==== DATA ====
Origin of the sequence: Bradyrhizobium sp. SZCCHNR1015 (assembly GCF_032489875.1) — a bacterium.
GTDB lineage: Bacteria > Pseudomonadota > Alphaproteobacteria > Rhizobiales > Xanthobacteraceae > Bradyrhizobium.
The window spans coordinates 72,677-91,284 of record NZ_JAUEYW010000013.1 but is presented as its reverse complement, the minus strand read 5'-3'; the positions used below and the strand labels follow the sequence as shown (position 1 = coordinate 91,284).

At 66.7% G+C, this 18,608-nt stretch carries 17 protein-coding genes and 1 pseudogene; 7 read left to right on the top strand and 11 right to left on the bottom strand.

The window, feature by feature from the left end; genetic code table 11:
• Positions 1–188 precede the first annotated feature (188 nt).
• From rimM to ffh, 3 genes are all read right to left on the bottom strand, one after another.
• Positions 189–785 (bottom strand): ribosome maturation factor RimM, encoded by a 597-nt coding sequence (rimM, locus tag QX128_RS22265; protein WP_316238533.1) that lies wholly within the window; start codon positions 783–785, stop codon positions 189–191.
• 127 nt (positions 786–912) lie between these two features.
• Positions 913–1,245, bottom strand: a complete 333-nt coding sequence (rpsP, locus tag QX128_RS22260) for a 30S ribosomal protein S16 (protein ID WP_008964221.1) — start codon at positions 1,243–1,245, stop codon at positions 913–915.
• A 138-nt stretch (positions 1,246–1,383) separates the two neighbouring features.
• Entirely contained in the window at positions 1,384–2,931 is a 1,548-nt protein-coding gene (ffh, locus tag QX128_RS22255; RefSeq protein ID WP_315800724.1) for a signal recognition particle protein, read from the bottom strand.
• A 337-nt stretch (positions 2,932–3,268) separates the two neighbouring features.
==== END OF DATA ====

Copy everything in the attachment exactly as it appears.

Origin of the sequence: Bradyrhizobium sp. SZCCHNR1015 (assembly GCF_032489875.1) — a bacterium.
GTDB lineage: Bacteria > Pseudomonadota > Alphaproteobacteria > Rhizobiales > Xanthobacteraceae > Bradyrhizobium.
The window spans coordinates 72,677-91,284 of record NZ_JAUEYW010000013.1 but is presented as its reverse complement, the minus strand read 5'-3'; the positions used below and the strand labels follow the sequence as shown (position 1 = coordinate 91,284).

At 66.7% G+C, this 18,608-nt stretch carries 17 protein-coding genes and 1 pseudogene; 7 read left to right on the top strand and 11 right to left on the bottom strand.

The window, feature by feature from the left end; genetic code table 11:
• Positions 1–188 precede the first annotated feature (188 nt).
• From rimM to ffh, 3 genes are all read right to left on the bottom strand, one after another.
• Positions 189–785 (bottom strand): ribosome maturation factor RimM, encoded by a 597-nt coding sequence (rimM, locus tag QX128_RS22265; protein WP_316238533.1) that lies wholly within the window; start codon positions 783–785, stop codon positions 189–191.
• 127 nt (positions 786–912) lie between these two features.
• Positions 913–1,245, bottom strand: a complete 333-nt coding sequence (rpsP, locus tag QX128_RS22260) for a 30S ribosomal protein S16 (protein ID WP_008964221.1) — start codon at positions 1,243–1,245, stop codon at positions 913–915.
• A 138-nt stretch (positions 1,246–1,383) separates the two neighbouring features.
• Entirely contained in the window at positions 1,384–2,931 is a 1,548-nt protein-coding gene (ffh, locus tag QX128_RS22255; RefSeq protein ID WP_315800724.1) for a signal recognition particle protein, read from the bottom strand.
• A 337-nt stretch (positions 2,932–3,268) separates the two neighbouring features.